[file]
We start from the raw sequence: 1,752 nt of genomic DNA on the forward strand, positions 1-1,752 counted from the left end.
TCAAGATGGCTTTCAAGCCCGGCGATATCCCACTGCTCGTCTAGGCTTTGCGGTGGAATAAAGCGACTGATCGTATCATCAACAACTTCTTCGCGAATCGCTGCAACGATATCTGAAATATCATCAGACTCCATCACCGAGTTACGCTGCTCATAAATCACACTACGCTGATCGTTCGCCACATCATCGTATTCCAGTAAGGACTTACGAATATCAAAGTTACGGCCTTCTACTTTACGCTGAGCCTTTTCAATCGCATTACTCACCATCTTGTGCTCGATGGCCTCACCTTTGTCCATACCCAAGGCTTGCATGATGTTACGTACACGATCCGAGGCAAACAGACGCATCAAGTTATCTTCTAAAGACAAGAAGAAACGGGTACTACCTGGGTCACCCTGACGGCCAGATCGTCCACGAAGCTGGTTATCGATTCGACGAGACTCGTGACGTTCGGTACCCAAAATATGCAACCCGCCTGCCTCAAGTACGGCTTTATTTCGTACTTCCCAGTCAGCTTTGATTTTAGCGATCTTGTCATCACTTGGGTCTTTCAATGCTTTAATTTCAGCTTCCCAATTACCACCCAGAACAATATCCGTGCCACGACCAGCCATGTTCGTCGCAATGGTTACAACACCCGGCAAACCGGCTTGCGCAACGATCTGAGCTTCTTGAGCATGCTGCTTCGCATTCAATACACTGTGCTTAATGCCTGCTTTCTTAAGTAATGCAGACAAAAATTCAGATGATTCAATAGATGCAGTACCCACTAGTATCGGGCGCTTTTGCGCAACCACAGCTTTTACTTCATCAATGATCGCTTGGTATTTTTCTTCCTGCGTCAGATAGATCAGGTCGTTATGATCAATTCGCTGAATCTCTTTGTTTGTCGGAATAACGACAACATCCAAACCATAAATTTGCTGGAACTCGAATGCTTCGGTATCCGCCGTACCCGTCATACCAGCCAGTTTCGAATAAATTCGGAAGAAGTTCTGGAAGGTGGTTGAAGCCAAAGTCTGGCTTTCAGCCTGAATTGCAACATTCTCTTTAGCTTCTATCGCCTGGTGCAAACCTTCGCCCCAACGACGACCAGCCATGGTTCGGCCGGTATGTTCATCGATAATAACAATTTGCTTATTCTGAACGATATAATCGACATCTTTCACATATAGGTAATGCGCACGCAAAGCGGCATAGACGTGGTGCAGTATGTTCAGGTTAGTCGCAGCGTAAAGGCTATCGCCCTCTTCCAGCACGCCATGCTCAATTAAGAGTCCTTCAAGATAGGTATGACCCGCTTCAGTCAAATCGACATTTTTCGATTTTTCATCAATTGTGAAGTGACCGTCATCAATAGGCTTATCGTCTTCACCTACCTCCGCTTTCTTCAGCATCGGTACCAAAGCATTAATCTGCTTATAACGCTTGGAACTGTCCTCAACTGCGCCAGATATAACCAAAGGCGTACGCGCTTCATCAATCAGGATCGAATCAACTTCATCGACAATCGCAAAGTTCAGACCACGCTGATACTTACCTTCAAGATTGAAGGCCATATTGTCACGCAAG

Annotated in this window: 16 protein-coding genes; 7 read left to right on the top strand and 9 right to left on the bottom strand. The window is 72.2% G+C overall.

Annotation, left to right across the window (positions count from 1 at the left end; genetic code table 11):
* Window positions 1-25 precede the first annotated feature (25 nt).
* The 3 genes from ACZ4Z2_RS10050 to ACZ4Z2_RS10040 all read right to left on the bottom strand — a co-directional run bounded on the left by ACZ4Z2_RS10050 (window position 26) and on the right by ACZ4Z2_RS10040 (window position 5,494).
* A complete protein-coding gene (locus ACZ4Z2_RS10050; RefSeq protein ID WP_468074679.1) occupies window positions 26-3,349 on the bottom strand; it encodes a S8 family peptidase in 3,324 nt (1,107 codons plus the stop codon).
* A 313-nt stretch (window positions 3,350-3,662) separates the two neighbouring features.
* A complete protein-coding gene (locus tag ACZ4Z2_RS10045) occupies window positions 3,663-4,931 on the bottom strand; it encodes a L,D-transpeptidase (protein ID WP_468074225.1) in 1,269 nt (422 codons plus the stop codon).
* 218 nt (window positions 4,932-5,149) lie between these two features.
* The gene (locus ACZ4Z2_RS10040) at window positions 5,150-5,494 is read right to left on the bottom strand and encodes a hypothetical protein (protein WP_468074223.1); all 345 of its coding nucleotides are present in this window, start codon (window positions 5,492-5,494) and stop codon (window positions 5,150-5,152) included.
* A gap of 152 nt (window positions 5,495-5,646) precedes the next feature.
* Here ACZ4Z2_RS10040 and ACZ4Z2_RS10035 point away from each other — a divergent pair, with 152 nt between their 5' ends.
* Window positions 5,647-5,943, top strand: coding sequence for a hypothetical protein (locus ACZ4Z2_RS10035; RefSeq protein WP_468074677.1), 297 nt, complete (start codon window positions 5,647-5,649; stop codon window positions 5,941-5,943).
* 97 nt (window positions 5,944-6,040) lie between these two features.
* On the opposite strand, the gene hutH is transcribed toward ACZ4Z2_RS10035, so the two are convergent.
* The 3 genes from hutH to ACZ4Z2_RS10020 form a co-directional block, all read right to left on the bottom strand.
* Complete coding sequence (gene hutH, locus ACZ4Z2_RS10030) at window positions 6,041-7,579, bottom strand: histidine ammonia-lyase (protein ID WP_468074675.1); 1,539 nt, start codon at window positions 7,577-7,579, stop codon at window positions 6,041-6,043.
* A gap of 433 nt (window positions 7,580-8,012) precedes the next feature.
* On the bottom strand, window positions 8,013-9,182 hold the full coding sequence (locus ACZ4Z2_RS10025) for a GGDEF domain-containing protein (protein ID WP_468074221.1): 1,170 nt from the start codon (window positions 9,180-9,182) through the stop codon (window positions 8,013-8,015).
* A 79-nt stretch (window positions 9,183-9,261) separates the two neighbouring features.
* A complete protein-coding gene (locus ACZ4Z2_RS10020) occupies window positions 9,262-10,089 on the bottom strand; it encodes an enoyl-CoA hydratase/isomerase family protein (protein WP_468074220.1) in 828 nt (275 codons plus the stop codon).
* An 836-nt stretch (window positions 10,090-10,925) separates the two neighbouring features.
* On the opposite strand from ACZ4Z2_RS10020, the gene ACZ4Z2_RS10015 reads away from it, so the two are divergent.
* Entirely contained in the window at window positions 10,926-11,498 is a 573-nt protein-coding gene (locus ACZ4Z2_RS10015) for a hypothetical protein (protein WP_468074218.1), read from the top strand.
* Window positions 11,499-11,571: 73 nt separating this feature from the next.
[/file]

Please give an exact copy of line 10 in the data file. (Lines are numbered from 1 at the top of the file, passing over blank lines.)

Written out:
* 218 nt (window positions 4,932-5,149) lie between these two features.